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Unknown Lathe No. 176

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Backgeared and screwcutting, this little 3.5" x 12" lathe might have been manufactured between 1935 and the early 1950s. Found in England, the lathe is of the cantilever-bed type with a useful gap and widely-spaced, flat-topped V-edged ways. A notable feature - and possibly unique to its class - is the pair of left-hand saddle arms formed as raised, T-slotted supports. While such T-slots on saddle arms are not uncommon on larger lathes - where all four arms are so provided to make a handy boring table - on a smaller machine it is unusual.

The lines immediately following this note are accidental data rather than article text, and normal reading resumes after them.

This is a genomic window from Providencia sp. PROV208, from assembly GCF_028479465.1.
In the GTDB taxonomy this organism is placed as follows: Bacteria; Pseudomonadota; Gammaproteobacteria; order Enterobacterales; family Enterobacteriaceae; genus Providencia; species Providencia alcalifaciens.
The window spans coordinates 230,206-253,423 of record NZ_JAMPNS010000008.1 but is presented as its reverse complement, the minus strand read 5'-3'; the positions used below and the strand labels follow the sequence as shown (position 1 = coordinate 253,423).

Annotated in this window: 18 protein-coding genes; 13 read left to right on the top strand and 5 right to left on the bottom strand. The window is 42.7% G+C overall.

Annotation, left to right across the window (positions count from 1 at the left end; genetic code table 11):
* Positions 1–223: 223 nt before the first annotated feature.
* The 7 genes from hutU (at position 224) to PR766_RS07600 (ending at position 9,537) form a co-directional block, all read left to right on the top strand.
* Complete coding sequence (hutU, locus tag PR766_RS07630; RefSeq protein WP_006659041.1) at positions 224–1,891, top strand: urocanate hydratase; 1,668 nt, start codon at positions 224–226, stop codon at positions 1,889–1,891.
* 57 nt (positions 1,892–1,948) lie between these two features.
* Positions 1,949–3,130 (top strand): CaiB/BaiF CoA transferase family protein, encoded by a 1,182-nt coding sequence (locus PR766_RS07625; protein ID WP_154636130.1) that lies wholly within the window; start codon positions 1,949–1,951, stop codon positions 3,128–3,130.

As a less-expensive machine, the compound slide rest feed screws are exposed and lack micrometer dials; even so, the slides are a decent width and the top slide, which swivels through 360, has a very large, square-form top face.
Although the changewheel bracket and the changewheels have survived, it might be that the operating mechanism for the dog clutch on the left-hand end of the leadscrew has not.
This is the sort of lathe, made by a small-time enterprise, that would have been advertised in the "Model Engineer" magazine - but no trace of it can be found.